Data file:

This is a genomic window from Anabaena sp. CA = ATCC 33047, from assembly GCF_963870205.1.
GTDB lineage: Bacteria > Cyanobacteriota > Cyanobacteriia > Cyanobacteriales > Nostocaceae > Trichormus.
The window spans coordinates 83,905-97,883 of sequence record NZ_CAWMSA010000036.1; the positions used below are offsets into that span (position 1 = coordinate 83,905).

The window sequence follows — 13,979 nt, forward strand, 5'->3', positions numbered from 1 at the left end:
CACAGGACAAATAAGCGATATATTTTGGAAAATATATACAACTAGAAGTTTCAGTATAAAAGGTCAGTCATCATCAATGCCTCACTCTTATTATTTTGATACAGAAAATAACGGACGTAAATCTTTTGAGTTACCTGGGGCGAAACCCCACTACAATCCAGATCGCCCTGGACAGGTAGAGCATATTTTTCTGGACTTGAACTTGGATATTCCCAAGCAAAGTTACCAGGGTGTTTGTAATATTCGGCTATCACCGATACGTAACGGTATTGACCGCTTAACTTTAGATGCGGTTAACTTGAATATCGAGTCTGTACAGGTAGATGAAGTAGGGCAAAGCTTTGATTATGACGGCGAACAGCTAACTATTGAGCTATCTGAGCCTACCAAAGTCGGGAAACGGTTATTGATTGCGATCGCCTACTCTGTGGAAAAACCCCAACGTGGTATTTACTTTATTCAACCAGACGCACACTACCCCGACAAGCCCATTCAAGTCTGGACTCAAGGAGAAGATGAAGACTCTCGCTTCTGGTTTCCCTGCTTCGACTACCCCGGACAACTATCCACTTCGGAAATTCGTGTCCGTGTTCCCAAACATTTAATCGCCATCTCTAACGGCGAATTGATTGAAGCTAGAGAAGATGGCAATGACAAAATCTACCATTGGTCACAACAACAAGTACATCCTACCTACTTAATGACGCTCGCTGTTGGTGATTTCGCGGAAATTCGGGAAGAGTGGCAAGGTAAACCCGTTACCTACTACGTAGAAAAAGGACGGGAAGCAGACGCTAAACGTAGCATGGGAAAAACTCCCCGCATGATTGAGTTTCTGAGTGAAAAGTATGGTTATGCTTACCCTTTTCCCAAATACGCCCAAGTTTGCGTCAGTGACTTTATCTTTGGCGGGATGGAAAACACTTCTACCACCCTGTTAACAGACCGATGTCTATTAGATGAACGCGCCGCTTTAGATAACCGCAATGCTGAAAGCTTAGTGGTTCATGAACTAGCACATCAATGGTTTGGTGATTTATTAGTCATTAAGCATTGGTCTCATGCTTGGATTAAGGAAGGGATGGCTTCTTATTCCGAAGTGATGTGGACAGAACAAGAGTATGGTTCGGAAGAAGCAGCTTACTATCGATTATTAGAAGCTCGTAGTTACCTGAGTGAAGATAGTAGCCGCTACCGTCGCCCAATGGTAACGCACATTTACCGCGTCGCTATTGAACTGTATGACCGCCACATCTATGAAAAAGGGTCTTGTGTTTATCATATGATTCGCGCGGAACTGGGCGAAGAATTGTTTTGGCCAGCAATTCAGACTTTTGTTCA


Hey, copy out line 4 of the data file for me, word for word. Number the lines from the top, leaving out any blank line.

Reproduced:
The window sequence follows — 13,979 nt, forward strand, 5'->3', positions numbered from 1 at the left end: